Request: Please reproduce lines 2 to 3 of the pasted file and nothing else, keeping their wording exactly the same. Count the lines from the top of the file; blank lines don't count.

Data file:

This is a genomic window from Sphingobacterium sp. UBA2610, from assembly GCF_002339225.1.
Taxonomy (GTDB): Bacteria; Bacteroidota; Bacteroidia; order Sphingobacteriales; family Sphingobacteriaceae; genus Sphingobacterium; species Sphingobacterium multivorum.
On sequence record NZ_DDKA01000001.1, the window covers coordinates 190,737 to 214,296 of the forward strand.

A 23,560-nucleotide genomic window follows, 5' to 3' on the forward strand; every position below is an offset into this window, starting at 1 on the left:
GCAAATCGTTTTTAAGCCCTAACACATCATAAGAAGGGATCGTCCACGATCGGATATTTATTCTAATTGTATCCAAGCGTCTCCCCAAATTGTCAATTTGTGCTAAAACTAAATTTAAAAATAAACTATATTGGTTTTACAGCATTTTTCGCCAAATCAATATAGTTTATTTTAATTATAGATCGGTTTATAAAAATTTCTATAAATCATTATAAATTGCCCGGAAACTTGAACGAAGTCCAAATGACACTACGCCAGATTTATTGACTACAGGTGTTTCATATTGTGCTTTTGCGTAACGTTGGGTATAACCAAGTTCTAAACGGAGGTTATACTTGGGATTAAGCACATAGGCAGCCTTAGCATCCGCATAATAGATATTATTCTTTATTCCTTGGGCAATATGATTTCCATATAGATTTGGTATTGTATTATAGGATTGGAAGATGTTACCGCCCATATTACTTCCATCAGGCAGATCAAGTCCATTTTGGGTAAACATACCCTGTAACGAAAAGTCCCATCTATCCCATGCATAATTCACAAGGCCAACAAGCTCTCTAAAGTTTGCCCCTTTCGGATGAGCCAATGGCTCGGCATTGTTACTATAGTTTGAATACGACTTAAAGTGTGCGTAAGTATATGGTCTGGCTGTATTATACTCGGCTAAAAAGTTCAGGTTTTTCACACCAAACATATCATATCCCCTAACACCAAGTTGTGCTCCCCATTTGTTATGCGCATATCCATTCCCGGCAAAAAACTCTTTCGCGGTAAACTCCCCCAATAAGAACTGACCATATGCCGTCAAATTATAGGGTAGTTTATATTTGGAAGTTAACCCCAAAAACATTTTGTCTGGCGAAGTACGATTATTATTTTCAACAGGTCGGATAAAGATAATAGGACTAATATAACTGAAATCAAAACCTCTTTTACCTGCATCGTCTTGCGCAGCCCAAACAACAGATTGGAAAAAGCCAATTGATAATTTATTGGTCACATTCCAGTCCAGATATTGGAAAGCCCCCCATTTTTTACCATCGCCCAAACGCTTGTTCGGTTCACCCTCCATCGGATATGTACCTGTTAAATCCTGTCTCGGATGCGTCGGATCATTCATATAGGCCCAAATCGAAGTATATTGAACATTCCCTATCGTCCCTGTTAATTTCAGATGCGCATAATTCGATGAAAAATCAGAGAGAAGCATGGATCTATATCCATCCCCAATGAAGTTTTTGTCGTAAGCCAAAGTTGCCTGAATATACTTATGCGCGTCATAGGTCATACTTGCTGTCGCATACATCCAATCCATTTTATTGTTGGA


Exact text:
Taxonomy (GTDB): Bacteria; Bacteroidota; Bacteroidia; order Sphingobacteriales; family Sphingobacteriaceae; genus Sphingobacterium; species Sphingobacterium multivorum.
On sequence record NZ_DDKA01000001.1, the window covers coordinates 190,737 to 214,296 of the forward strand.